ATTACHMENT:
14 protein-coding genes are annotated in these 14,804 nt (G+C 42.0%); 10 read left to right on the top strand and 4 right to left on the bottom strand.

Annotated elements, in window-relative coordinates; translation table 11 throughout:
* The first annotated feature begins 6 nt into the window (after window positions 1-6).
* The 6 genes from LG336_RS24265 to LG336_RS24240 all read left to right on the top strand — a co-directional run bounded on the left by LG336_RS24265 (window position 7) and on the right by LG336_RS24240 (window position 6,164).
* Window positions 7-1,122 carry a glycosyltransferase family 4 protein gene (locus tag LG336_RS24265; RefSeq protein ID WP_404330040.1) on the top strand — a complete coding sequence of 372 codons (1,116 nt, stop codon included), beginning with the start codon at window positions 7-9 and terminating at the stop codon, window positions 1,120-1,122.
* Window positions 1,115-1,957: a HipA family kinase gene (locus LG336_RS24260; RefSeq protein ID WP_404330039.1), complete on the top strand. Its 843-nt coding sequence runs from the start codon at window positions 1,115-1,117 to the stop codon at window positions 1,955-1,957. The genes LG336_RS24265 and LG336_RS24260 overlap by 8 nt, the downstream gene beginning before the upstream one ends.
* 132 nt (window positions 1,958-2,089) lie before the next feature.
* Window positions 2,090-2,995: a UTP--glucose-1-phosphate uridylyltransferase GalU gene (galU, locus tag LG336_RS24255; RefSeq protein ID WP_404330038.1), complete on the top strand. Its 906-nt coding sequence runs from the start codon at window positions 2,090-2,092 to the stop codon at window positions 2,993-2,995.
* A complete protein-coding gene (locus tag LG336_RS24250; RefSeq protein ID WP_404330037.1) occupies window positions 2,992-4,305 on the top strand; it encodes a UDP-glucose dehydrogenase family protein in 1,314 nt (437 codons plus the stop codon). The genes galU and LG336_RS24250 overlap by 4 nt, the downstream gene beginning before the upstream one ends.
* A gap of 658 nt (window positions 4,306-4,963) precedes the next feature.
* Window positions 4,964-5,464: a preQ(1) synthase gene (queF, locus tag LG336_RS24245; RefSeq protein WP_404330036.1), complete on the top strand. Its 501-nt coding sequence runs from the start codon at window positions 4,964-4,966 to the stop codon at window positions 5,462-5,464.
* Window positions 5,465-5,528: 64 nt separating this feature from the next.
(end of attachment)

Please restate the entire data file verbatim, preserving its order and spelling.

14 protein-coding genes are annotated in these 14,804 nt (G+C 42.0%); 10 read left to right on the top strand and 4 right to left on the bottom strand.

Annotated elements, in window-relative coordinates; translation table 11 throughout:
* The first annotated feature begins 6 nt into the window (after window positions 1-6).
* The 6 genes from LG336_RS24265 to LG336_RS24240 all read left to right on the top strand — a co-directional run bounded on the left by LG336_RS24265 (window position 7) and on the right by LG336_RS24240 (window position 6,164).
* Window positions 7-1,122 carry a glycosyltransferase family 4 protein gene (locus tag LG336_RS24265; RefSeq protein ID WP_404330040.1) on the top strand — a complete coding sequence of 372 codons (1,116 nt, stop codon included), beginning with the start codon at window positions 7-9 and terminating at the stop codon, window positions 1,120-1,122.
* Window positions 1,115-1,957: a HipA family kinase gene (locus LG336_RS24260; RefSeq protein ID WP_404330039.1), complete on the top strand. Its 843-nt coding sequence runs from the start codon at window positions 1,115-1,117 to the stop codon at window positions 1,955-1,957. The genes LG336_RS24265 and LG336_RS24260 overlap by 8 nt, the downstream gene beginning before the upstream one ends.
* 132 nt (window positions 1,958-2,089) lie before the next feature.
* Window positions 2,090-2,995: a UTP--glucose-1-phosphate uridylyltransferase GalU gene (galU, locus tag LG336_RS24255; RefSeq protein ID WP_404330038.1), complete on the top strand. Its 906-nt coding sequence runs from the start codon at window positions 2,090-2,092 to the stop codon at window positions 2,993-2,995.
* A complete protein-coding gene (locus tag LG336_RS24250; RefSeq protein ID WP_404330037.1) occupies window positions 2,992-4,305 on the top strand; it encodes a UDP-glucose dehydrogenase family protein in 1,314 nt (437 codons plus the stop codon). The genes galU and LG336_RS24250 overlap by 4 nt, the downstream gene beginning before the upstream one ends.
* A gap of 658 nt (window positions 4,306-4,963) precedes the next feature.
* Window positions 4,964-5,464: a preQ(1) synthase gene (queF, locus tag LG336_RS24245; RefSeq protein WP_404330036.1), complete on the top strand. Its 501-nt coding sequence runs from the start codon at window positions 4,964-4,966 to the stop codon at window positions 5,462-5,464.
* Window positions 5,465-5,528: 64 nt separating this feature from the next.